Electrician Electrical fitter, electrical engineer, electrical technician, installation electrician
Electricians fit, service and fix electrical equipment, circuits, machinery and wiring.
1. Entry requirements
You'll need a level 3 electrical or electro-technical qualification. You'll need to complete this qualification while you're working in a related job.
A common way to get into this job is through an apprenticeship. An apprenticeship will give you a level 3 qualification.
Taking a level 1 or level 2 qualification in electrical installation may help you to find an apprenticeship or get a trainee position.
Electrical Careers has more information on how to become an electrician.
2. Skills required
- practical skills
- the ability to follow technical drawings, building plans and wiring diagrams
- the ability to work carefully, methodically and safely
- planning and organisational skills
- problem-solving skills
3. What you'll do
You'll work in range of areas, from bringing power to people's homes to big engineering projects. You may also work with renewable technology, like wind turbines, 'smart' heating systems and solar power.
Your work will depend on the type of electrician you are:
- installation electrician - installing power systems, lighting, fire protection, security and data-network systems in all types of buildings
- maintenance electrician - checking systems to make sure they're working efficiently and safely
- electrotechnical panel builder - making and installing control panels to operate the electrical systems inside buildings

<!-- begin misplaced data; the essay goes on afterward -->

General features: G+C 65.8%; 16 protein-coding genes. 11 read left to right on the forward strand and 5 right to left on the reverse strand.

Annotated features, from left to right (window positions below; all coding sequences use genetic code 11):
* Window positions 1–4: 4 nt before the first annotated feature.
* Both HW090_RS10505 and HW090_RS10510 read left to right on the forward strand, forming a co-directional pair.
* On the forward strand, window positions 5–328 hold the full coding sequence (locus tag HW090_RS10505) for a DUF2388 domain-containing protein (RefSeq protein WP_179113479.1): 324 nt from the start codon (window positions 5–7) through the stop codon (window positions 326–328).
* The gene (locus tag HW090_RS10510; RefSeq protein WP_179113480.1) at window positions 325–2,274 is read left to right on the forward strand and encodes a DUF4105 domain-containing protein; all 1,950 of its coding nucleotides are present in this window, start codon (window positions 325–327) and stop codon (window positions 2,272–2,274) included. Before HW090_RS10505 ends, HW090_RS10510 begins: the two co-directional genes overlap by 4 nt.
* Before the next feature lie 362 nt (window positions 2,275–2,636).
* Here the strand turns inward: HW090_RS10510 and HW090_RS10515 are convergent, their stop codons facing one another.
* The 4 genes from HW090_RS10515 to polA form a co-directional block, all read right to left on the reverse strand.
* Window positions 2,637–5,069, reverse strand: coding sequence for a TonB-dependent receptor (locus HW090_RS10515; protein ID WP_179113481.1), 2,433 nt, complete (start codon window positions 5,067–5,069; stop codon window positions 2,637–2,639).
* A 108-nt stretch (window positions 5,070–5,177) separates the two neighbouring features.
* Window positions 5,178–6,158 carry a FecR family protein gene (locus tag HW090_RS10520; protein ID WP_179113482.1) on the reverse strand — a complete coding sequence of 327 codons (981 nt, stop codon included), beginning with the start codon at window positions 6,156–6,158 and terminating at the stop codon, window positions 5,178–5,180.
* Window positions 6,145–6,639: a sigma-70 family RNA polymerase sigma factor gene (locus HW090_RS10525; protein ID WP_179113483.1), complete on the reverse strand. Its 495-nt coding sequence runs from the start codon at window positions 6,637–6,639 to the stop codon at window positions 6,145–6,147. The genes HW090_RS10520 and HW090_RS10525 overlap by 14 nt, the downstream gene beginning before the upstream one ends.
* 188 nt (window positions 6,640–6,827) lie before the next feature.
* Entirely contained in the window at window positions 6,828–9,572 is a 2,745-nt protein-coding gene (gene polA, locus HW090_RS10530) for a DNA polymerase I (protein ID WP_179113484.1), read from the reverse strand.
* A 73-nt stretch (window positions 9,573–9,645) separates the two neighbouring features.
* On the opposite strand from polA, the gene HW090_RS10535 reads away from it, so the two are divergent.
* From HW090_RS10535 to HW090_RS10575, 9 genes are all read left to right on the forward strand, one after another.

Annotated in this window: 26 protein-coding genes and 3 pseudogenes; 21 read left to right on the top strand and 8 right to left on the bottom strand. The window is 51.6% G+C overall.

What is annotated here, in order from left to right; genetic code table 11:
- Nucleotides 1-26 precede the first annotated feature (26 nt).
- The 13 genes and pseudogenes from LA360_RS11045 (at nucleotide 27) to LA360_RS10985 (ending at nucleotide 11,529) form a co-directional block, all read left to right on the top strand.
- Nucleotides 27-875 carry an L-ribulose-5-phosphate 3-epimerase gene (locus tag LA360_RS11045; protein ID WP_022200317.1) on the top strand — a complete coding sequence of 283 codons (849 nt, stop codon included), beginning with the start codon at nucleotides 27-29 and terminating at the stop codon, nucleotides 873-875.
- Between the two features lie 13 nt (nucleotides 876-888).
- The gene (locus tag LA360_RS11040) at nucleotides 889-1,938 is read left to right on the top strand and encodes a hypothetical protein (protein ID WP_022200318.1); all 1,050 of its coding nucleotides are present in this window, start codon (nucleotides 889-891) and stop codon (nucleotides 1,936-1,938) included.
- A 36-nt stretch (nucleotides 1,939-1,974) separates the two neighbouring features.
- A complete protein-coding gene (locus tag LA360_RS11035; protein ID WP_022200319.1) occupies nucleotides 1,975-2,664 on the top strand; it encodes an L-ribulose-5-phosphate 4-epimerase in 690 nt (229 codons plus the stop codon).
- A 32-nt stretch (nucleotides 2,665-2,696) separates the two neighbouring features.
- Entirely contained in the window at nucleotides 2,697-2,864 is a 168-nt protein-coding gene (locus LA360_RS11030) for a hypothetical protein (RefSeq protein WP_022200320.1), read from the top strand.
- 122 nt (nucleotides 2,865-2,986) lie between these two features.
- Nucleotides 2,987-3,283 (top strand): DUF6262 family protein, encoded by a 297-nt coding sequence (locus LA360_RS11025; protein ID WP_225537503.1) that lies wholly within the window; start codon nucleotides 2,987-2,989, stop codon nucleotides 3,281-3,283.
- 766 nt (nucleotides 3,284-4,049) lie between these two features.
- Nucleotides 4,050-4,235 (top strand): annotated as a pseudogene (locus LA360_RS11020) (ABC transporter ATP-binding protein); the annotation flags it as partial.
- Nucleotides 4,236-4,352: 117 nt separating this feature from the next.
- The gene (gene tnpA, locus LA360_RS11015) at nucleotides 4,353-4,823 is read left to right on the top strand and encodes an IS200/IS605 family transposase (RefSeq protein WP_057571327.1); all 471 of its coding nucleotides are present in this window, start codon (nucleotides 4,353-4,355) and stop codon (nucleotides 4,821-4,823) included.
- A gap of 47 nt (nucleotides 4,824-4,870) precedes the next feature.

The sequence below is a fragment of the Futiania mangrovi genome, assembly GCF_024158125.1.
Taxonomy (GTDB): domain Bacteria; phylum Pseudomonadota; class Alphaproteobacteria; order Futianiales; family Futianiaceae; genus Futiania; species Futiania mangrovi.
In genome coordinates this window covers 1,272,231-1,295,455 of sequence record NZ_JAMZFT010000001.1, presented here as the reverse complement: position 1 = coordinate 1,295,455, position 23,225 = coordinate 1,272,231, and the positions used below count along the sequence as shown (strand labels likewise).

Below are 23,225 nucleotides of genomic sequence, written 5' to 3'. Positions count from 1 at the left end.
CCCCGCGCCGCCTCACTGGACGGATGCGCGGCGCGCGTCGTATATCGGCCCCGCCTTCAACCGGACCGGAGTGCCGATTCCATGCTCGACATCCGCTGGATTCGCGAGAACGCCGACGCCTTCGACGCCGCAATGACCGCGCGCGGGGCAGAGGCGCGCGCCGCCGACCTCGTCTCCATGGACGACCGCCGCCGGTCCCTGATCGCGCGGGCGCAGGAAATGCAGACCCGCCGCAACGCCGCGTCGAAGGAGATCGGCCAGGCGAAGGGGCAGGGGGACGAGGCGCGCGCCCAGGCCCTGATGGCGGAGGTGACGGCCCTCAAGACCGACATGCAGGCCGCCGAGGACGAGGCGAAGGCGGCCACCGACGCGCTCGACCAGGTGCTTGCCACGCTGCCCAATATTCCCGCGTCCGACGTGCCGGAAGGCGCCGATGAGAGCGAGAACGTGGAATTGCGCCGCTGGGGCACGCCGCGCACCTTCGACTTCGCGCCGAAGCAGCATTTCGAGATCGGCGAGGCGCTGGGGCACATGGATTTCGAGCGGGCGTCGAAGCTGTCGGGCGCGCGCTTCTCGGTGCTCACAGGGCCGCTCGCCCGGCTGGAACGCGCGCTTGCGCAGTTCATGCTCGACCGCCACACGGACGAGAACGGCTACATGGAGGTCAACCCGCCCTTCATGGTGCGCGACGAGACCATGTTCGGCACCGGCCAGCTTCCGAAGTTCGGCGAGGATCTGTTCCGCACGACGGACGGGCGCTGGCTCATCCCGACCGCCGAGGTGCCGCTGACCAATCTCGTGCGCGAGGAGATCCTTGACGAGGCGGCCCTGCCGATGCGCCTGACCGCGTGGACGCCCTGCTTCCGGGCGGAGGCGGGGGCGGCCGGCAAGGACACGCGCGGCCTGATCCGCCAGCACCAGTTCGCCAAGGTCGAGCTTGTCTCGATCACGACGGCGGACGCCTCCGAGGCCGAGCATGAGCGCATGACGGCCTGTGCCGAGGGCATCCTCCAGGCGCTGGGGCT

- machine repair and rewind electrician - fixing and maintaining electrical motors and transformers
- highway systems electrician - installing and maintaining street lighting and traffic management systems
You may also supervise other people in a team.
Starter: £18,000 to £23,000
Experienced: £25,000 to £35,000
Highly Experienced: Up to £42,000
You could get bonuses and overtime pay. There are national rates for travelling time, travel expenses and accommodation costs.
These figures are a guide.
5. Working hours, patterns and environment
You'll usually work 30 to 40 hours, Monday to Friday. You may work shifts or be on call.
You may have to travel between jobs and work away from home.
You may have to work around other trades. You may have to work in all weathers, in cramped spaces or at height.
6. Career path and progression
With experience, you could move into design engineering, site or project management, consultancy work or training.
You could also set up your own business.
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Last updated: 12 April 2017